Since exogenous and cell surface proteoglycans have been reported to modulate the anti-HIV-1 activity of CC-chemokines (2, 13, 53, 72), additional experiments examined the antiviral effects of heparan sulfate and chondroitin sulfate used alone and in combination with RANTES and PRO 140. Used alone at concentrations ranging to 0.5 μg/ml, the proteoglycans demonstrated weak, sporadic antiviral effects. Thus, IC50 values of ~0.45 μg/ml were observed for heparan sulfate against HIV-1JR-FL and HIV-1SF162, but the other four isolates were not significantly inhibited by heparan sulfate. Chondroitin sulfate was tested against isolates HIV-1JR-FL and HIV-1JR-CSF and had no measurable activity against either. When used in combination with PRO 140 and RANTES, 0.5 μg of heparan sulfate/ml exerted a modest additive antiviral effect: PRO 140's median IC90 was reduced by half and RANTES now exhibited a measurable IC90 (46 nM or 0.36 μg/ml) against one of the six viruses (HIV-1JR-FL). The antiviral activities of PRO 140 and RANTES were unaffected by chondroitin sulfate. Hence the addition of exogenous proteoglycans did not substantially potentiate the antiviral activity of either RANTES or PRO 140 in macrophage cultures.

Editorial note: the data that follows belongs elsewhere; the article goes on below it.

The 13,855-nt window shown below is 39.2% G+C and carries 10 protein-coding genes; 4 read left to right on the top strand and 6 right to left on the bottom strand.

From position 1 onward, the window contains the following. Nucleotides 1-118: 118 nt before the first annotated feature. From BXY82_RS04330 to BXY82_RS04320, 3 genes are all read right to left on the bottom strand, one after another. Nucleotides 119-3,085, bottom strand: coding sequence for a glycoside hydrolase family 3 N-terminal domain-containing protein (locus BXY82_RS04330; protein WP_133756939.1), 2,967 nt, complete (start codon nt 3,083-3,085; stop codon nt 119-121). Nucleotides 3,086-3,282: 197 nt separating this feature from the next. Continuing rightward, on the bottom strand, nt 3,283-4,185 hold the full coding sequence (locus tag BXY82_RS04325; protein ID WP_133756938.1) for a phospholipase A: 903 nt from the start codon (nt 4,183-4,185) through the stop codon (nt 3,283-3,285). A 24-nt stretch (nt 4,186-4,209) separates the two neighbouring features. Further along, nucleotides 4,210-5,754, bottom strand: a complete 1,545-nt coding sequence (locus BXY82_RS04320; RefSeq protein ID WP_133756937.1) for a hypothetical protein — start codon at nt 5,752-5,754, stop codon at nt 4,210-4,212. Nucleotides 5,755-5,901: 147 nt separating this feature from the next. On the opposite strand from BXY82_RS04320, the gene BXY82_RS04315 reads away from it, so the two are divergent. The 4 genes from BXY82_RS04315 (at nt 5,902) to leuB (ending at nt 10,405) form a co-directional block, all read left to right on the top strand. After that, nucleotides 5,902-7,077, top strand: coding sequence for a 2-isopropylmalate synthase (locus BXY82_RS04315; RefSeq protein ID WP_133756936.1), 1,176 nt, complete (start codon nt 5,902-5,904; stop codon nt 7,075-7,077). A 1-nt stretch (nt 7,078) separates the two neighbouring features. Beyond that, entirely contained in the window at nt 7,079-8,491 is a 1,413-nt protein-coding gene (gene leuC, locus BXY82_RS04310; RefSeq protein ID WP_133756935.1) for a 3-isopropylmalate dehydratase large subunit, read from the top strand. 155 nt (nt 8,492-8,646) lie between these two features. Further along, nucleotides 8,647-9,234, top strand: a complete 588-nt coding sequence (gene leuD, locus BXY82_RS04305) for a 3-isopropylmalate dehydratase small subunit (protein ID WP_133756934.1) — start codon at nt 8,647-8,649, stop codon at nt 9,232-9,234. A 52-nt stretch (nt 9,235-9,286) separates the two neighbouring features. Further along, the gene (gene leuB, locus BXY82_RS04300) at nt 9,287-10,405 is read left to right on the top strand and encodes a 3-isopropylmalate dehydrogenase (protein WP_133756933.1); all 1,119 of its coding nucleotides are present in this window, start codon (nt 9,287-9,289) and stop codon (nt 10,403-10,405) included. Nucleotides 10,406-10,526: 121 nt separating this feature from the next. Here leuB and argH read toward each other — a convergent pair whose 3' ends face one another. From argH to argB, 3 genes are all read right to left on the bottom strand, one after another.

Amino acid sequences of the various test isolates were compared in an effort to identify the molecular basis for the variation in viral sensitivity to PRO 140 and RANTES. Results for the V3 loop are listed in Table Table5.5. Amino acid position 319 near the crown of the V3 loop has been implicated in viral sensitivity to AOP-RANTES, with 319A viruses demonstrating the greatest sensitivity (64). A weak, opposite correlation was seen for PRO 140 in PBMC cultures, with 319A viruses showing somewhat diminished sensitivity (median IC90 = 22 nM) compared to 319T and 319R viruses (median IC90 = 13 nM). The differences between 319A and other viruses did not reach statistical significance (P = 0.13 in a two-sided Student t test). A similar trend was observed for PRO 140's activity in macrophage cultures (median IC90 = 110 nM for 319A viruses and 62 nM for other viruses; P = 0.44). RANTES activity in PBMC cultures was unaffected by the amino acid at position 319 (median IC90 = 22 nM for 319A viruses and 18 nM for other viruses; P = 0.73). RANTES was not sufficiently active in macrophage cultures to make a similar comparison. As indicated in Table Table5,5, there was no obvious correlation between viral sensitivity and either the length or net charge of the V3 loop. No obvious correlation could be established upon sequence analysis of other regions of Env, including those that have been implicated in binding CCR5 (57, 58).